Corfield T: Bacterial sialidases--roles in pathogenicity and nutrition. Glycobiology. 1992, 2: 509-521. 10.1093/glycob/2.6.509.View ArticlePubMed
Colman PM: Influenza virus neuraminidase: structure, antibodies, and inhibitors. Protein Sci. 1994, 3: 1687-1696. 10.1002/pro.5560031007.PubMed CentralView ArticlePubMed
Manco S, Hernon F, Yesilkaya H, Paton JC, Andrew PW, Kadioglu A: Pneumococcal neuraminidases A and B both have essential roles during infection of the respiratory tract and sepsis. Infect Immun. 2006, 74: 4014-4020. 10.1128/IAI.01237-05.PubMed CentralView ArticlePubMed
Tong HH, Li D, Chen S, Long JP, DeMaria TF: Immunization with recombinant Streptococcus pneumoniae neuraminidase NanA protects chinchillas against nasopharyngeal colonization. Infect Immun. 2005, 73: 7775-7778. 10.1128/IAI.73.11.7775-7778.2005.PubMed CentralView ArticlePubMed
Soong G, Muir A, Gomez MI, Waks J, Reddy B, Planet P, Singh PK, Kaneko Y, Wolfgang MC, Hsiao YS, Tong L, Prince A: Bacterial neuraminidase facilitates mucosal infection by participating in biofilm production. J Clin Invest. 2006, 116: 2297-2305. 10.1172/JCI27920.PubMed CentralView ArticlePubMed
Mally M, Shin H, Paroz C, Landmann R, Cornelis GR: Capnocytophaga canimorsus: a human pathogen feeding at the surface of epithelial cells and phagocytes. PLoS Pathog. 2008, 4: e1000164-10.1371/journal.ppat.1000164.PubMed CentralView ArticlePubMed
Tierney DM, Strauss LP, Sanchez JL: Capnocytophaga canimorsus mycotic abdominal aortic aneurysm: why the mailman is afraid of dogs. J Clin Microbiol. 2006, 44: 649-651. 10.1128/JCM.44.2.649-651.2006.PubMed CentralView ArticlePubMed
Müller HE, Schallehn G: Occurrence of neuraminidase and acylneuraminat-lyase in Clostridium chauvoei (Clostridium feseri). Zentralbl Bakteriol Orig A. 1972, 222: 64-69. (in German)PubMed
Heuermann D, Roggentin P, Kleineidam RG, Schauer R: Purification and characterization of a sialidase from Clostridium chauvoei NC08596. Glycoconjugate J. 1991, 8: 95-101. 10.1007/BF00731018.View Article
Useh NM, Ajanusi JO, Esievo KA, Nok AJ: Characterization of a sialidase (neuraminidase) isolated from Clostridium chauvoei (Jakari strain). Cell Biochem Funct. 2006, 24: 347-352. 10.1002/cbf.1240.View ArticlePubMed
Pitcher DG, Saunders NA, Owen RJ: Rapid extraction of bacterial genomic DNA with guanidium thiocyanate. Lett Appl Microbiol. 1989, 8: 151-156. 10.1111/j.1472-765X.1989.tb00262.x.View Article
Ausubel FM, Brent R, Kingston RE, Moore DD, Seidman JG, Smith JA, Struhl K: Current protocols in molecular biology. 1999, New York: John Wiley & Sons, Inc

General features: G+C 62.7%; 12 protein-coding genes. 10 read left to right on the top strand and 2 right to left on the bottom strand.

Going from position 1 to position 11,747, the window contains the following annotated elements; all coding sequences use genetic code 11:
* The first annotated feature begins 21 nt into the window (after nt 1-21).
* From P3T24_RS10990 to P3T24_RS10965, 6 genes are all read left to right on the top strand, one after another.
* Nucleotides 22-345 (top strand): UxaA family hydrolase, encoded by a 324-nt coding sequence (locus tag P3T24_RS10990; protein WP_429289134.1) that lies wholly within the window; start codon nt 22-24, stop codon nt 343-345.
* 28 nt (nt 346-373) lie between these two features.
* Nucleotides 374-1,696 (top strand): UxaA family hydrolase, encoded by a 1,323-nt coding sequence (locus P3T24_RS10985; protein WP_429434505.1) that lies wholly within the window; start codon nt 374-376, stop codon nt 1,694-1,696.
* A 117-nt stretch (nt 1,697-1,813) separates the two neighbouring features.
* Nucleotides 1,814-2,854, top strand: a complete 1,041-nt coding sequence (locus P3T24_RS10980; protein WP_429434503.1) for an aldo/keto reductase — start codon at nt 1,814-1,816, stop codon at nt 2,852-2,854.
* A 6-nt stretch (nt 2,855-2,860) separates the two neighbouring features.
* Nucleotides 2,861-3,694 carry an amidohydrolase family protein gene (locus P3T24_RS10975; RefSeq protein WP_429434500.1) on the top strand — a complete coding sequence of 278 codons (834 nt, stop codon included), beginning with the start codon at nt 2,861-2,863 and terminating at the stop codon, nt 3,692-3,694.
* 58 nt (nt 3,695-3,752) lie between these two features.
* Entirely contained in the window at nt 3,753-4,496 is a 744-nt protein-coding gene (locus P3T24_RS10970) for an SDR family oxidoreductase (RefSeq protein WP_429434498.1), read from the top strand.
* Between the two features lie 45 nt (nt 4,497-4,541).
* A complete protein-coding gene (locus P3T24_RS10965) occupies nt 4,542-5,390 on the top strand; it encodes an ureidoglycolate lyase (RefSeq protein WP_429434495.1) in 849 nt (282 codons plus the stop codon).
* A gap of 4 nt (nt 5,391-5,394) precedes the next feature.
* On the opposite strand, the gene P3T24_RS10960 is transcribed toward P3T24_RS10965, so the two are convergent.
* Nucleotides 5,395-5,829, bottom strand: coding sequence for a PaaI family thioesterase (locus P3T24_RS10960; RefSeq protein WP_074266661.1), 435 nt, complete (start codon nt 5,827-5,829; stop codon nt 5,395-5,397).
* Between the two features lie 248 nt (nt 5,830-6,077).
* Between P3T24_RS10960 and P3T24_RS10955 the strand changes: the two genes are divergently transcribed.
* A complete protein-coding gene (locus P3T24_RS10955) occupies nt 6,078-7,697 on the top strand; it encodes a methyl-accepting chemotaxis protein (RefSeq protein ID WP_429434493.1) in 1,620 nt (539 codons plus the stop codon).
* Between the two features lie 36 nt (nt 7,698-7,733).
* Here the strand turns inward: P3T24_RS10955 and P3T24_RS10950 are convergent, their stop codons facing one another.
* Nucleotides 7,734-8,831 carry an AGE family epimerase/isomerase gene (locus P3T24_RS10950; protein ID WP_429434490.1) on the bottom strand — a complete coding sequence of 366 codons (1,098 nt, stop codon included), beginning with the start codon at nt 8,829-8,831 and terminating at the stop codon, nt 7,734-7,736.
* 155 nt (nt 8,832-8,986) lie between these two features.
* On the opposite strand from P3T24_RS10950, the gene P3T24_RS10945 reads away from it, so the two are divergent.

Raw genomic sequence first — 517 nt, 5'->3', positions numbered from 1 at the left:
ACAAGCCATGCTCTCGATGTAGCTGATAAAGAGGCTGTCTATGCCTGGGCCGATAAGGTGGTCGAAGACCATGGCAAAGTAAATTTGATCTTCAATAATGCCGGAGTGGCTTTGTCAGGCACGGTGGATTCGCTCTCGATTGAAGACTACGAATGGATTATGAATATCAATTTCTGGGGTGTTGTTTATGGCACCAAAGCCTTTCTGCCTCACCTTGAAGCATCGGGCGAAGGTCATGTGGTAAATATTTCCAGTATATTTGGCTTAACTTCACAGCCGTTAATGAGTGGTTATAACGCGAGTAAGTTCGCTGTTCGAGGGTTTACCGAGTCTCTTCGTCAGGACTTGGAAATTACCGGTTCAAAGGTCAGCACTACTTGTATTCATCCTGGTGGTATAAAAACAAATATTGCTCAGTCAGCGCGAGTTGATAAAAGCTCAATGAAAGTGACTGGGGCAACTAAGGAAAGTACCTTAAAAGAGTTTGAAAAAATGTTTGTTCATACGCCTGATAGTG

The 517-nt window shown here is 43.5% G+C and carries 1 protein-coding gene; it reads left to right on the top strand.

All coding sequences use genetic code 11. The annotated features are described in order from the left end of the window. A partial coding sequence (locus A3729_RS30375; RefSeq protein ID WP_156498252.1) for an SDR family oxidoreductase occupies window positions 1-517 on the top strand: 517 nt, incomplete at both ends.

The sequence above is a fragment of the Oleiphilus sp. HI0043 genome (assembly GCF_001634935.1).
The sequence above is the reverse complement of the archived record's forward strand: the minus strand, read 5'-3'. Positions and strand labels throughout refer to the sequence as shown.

Rothe B, Rothe B, Roggentin P, Schauer R: The sialidase gene from Clostridium septicum: cloning, sequencing, expression in Escherichia coli and identification of conserved sequences in sialidases and other proteins. Mol Gen Genet. 1991, 226: 190-197. 10.1007/BF00273603.View ArticlePubMed
Schaller A, Kuhn R, Kuhnert P, Nicolet J, Anderson TJ, MacInnes JI, Segers RPAM, Frey J: Characterization of apxIVA, a new RTX determinant of Actinobacillus pleuropneumoniae. Microbiology. 1999, 145: 2105-2116. 10.1099/13500872-145-8-2105.View ArticlePubMed
Studier FW, Rosenberg AH, Dunn JJ, Dubendorff JW: Use of T7 RNA polymerase to direct expression of cloned genes. Methods Enzymol. 1990, 185: 60-89. full_text.View ArticlePubMed
Vilei EM, Abdo E-M, Nicolet J, Botelho A, Gonçalves R, Frey J: Genomic and antigenic differences between the European and African/Australian clusters of Mycoplasma mycoides subsp. mycoides SC. Microbiology. 2000, 146: 477-486.View ArticlePubMed
Laemmli UK: Cleavage of structural proteins during the assembly of the head of bacteriophage T4. Nature. 1970, 227: 680-685. 10.1038/227680a0.View ArticlePubMed
Lewin A, Mayer M, Chusainow J, Jacob D, Appel B: Viral promoters can initiate expression of toxin genes introduced into Escherichia coli. BMC Biotechnol. 2005, 5: 19-10.1186/1472-6750-5-19.PubMed CentralView ArticlePubMed
Moncla BJ, Braham P: Detection of sialidase (neuraminidase) activity in Actinomyces species by using 2'-(4-methylumbelliferyl)alpha-D-N-acetylneuraminic acid in a filter paper spot test. J Clin Microbiol. 1989, 27: 182-184.PubMed CentralPubMed
Munzert E, Müthing J, Büntemeyer H, Lehmann J: Sialidase activity in culture fluid of Chinese hamster ovary cells during batch culture and its effect on recombinant human antithrombin III integrity. Biotechnol Prog. 1996, 12: 559-563. 10.1021/bp9600086.View ArticlePubMed
Roggentin P, Krug G, Schauer R, Brasch J: Lack of sialidase activity in Candida albicans and Candida glabrata. Mycoses. 1999, 42: 33-36. 10.1046/j.1439-0507.1999.00407.x.View ArticlePubMed
Berry AM, Lock RA, Paton JC: Cloning and characterization of nanB, a second Streptococcus pneumoniae neuraminidase gene, and purification of the NanB enzyme from recombinant Escherichia coli. J Bacteriol. 1996, 178: 4854-4860.PubMed CentralPubMed
Lock RA, Paton JC, Hansman D: Purification and immunological characterization of neuraminidase produced by Streptococcus pneumoniae. Microb Pathog. 1988, 4: 33-43. 10.1016/0882-4010(88)90046-0.View ArticlePubMed
Grobe K, Sartori B, Traving C, Schauer R, Roggentin P: Enzymatic and molecular properties of the Clostridium tertium sialidase. J Biochem. 1998, 124: 1101-1110.View ArticlePubMed
Zenz KI, Roggentin P, Schauer R: Isolation and properties of the natural and the recombinant sialidase from Clostridium septicum NC 0054714. Glycoconj J. 1993, 10: 50-56. 10.1007/BF00731187.View ArticlePubMed
Kuhnert P, Capaul S, Nicolet J, Frey J: Phylogenetic positions of Clostridium chauvoei and Clostridium septicum based on 16S rRNA gene sequences. Int J Syst Bacteriol. 1996, 46: 1174-1176. 10.1099/00207713-46-4-1174.View ArticlePubMed
Moussa RS: Antigenic formulae for Clostridium septicum and Clostridium chauvoei. J Pathol Bact. 1959, 77: 341-350. 10.1002/path.1700770204.View Article
Nakatsuji T, Liu YT, Huang CP, Gallo RL, Huang CM: Vaccination targeting a surface sialidase of P. acnes: implication for new treatment of acne vulgaris. PLoS ONE. 2008, 3: e1551-10.1371/journal.pone.0001551.PubMed CentralView ArticlePubMed
Long JP, Tong HH, DeMaria TF: Immunization with native or recombinant Streptococcus pneumoniae neuraminidase affords protection in the chinchilla otitis media model. Infect Immun. 2004, 72: 4309-4313. 10.1128/IAI.72.7.4309-4313.2004.PubMed CentralView ArticlePubMed
This article is published under license to BioMed Central Ltd. This is an Open Access article distributed under the terms of the Creative Commons Attribution License (http://creativecommons.org/licenses/by/2.0), which permits unrestricted use, distribution, and reproduction in any medium, provided the original work is properly cited.